Those kinds of cities do have a different dynamic, although they still do have the same access to opportunity issues. For instance, there are parts of Detroit that are quite expensive, but they're quite expensive because that's where a lot of the investment has gone. That's where anybody with a lot of money wants to live. Then you have Sun Belt cities like Dallas and Houston, which are starting to become a lot more expensive as well. Nothing like the Bay Area, but the same forces are starting to take root there. 

I think that the Bay Area is important because throughout history, when some giant American industry has popped up, people have gone to Detroit or Houston. Now tech, for better or for worse, has become the industrial powerhouse of our time. But unlike Detroit in its time, it's very hard for people to get close to and enjoy that prosperity. There's a certain kind of city that is the future of America, it has a more intellectual economy, it's where new productive industries are growing. I think it's an outrage that all of them have these housing crises and it's considered some insane luxury to live there. 

A recent Zillow study seemed to show there hasn't been a flood of home sales in the pandemic that would signify a big urban exodus from most cities, with the glaring exception of San Francisco. Do you think that could substantially alleviate some of the cost pressure in the city proper?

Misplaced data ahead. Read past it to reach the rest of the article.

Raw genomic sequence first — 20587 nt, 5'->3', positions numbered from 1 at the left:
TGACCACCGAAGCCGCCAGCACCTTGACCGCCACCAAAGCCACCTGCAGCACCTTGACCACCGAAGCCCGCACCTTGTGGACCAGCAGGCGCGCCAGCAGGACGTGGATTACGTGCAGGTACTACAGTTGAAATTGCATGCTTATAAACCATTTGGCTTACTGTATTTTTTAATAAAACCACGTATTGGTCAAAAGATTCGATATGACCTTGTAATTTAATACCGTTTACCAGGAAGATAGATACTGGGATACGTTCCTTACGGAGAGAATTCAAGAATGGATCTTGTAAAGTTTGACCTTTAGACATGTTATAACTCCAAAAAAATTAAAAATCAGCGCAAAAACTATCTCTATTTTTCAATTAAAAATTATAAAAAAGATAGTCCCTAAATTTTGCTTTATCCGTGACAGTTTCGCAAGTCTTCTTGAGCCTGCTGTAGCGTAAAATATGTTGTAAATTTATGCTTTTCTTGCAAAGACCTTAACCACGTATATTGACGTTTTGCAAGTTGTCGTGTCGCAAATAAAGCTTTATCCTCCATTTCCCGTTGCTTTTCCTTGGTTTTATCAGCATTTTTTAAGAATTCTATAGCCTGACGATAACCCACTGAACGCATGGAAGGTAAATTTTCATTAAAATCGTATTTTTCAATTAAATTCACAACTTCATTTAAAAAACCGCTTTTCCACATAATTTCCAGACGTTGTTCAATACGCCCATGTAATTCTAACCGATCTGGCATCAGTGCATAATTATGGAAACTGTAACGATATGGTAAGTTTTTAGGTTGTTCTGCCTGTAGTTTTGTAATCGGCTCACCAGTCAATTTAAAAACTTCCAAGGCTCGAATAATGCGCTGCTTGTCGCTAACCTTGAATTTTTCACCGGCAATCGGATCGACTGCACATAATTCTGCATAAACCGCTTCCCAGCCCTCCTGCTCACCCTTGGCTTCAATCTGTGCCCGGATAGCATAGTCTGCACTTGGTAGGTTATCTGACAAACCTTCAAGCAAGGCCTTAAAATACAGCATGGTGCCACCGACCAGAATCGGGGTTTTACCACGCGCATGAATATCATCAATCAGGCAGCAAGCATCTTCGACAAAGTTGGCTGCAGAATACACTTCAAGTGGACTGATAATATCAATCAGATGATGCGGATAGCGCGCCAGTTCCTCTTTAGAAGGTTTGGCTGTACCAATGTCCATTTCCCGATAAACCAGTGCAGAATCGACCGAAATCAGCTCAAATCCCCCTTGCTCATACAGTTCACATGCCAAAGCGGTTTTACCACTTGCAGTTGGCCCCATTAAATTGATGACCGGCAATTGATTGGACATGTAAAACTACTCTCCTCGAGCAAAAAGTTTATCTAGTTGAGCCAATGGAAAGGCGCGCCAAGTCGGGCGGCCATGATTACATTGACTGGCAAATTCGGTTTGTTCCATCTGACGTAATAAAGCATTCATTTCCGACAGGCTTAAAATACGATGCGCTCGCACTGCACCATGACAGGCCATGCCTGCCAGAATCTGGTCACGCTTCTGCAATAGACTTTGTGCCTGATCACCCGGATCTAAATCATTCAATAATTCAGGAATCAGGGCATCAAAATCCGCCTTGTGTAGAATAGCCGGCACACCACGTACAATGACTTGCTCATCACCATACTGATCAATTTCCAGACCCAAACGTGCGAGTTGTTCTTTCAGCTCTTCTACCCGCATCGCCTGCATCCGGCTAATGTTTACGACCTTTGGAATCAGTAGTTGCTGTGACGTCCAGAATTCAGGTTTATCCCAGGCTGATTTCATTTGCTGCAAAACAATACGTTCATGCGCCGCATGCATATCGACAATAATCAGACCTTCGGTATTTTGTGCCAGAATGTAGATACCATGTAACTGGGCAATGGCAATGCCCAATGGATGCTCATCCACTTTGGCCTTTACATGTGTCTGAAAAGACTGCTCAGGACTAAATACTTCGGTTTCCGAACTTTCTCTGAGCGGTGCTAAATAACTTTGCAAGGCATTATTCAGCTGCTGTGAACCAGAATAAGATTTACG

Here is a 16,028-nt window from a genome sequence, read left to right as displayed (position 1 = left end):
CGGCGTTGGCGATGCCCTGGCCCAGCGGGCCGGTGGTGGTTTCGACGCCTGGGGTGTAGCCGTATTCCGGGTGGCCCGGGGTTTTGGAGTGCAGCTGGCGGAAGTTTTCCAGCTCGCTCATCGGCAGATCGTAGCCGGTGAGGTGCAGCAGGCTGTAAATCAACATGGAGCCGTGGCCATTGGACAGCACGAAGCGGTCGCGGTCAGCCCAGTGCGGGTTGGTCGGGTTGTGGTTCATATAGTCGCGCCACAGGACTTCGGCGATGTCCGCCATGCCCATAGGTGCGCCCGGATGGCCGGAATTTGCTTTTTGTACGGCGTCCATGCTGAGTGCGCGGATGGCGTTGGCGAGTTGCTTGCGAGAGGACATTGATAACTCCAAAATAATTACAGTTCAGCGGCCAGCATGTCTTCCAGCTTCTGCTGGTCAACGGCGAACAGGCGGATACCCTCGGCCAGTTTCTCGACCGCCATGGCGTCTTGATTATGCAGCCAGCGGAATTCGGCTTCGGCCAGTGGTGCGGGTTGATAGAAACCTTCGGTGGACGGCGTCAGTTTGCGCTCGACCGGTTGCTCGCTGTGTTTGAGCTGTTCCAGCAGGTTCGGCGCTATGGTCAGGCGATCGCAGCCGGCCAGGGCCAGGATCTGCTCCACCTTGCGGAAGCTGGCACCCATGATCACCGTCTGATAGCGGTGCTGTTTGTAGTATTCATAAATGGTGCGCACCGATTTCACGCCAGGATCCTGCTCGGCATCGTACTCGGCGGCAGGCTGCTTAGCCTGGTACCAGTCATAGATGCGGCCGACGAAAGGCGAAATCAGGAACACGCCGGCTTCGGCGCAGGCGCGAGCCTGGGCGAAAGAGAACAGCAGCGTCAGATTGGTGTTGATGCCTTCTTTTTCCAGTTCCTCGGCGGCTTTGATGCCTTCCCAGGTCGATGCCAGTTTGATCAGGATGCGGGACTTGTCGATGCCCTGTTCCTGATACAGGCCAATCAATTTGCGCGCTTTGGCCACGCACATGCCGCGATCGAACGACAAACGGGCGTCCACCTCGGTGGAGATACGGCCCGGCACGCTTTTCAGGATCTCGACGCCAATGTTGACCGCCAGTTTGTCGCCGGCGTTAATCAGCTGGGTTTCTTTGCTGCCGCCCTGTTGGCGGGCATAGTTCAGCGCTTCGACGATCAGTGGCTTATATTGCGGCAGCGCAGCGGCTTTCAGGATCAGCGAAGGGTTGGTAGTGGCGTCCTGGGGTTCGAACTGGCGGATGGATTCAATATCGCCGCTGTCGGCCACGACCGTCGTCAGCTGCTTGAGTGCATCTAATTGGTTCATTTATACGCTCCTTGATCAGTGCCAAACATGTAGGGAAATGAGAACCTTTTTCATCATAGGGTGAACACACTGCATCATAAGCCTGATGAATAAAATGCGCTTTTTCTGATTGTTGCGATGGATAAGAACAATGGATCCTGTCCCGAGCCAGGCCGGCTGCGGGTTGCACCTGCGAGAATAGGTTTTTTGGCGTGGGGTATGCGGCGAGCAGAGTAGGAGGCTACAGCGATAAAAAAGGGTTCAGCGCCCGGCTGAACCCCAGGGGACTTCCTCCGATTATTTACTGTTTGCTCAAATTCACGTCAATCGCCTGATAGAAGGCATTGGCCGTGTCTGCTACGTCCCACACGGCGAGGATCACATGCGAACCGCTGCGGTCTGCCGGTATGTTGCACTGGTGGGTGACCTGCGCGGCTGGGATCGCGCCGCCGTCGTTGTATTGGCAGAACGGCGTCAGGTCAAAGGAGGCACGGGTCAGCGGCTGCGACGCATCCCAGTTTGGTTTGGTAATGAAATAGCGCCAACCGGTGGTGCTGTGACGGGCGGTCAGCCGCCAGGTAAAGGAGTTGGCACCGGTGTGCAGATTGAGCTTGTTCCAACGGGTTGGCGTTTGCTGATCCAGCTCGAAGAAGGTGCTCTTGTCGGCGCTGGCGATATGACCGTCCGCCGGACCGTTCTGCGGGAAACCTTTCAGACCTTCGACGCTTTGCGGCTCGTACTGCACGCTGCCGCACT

On the one hand, I think this is about the general economy. If unemployment remains over 12% in San Francisco, yes, rent is going to be a lot cheaper. But is that really the reality we're all looking for? If restaurants and bars that were key to the city's cultural life remain shut, but rent is cheaper, is that what everyone wants? I bet you when this is all over, we're going to find out the tech people left at a much lower rate than others. Yes, they can all work from home, but what do you think has a bigger impact on a city: a couple of companies telling people they can work from home or the total immolation of entire industries basically overnight?

I don't want to make predictions right now, because we're in the middle of this pandemic. But if the city of San Francisco sees rents go down, well, the rent was already the most expensive in the nation. It falls 15%, 20%? How much better has that really gotten? Also, those people are going to go somewhere and unless they all move quite far away, you're still seeing these other markets picking up a lot of that slack. And those places are already overburdened. Oakland's homeless problem is considerably worse than San Francisco's. If you drive through Oakland, you will see things you did not think possible in the United States of America. 

Speaking of markets beyond San Francisco, you have a chapter about how difficult it is to build housing in the municipalities around big cities – many of which were just founded to hive off their tax revenues from low-income people.

That’s why you see Oregon, California, or the Democratic presidential candidates talking about shaking this up and devising ways to kick [zoning] up to a higher level of government. We've always done this whenever we've had a problem that seems beyond local governance. Like voting rights: you kick it to a higher body when the local body can't or won't solve it.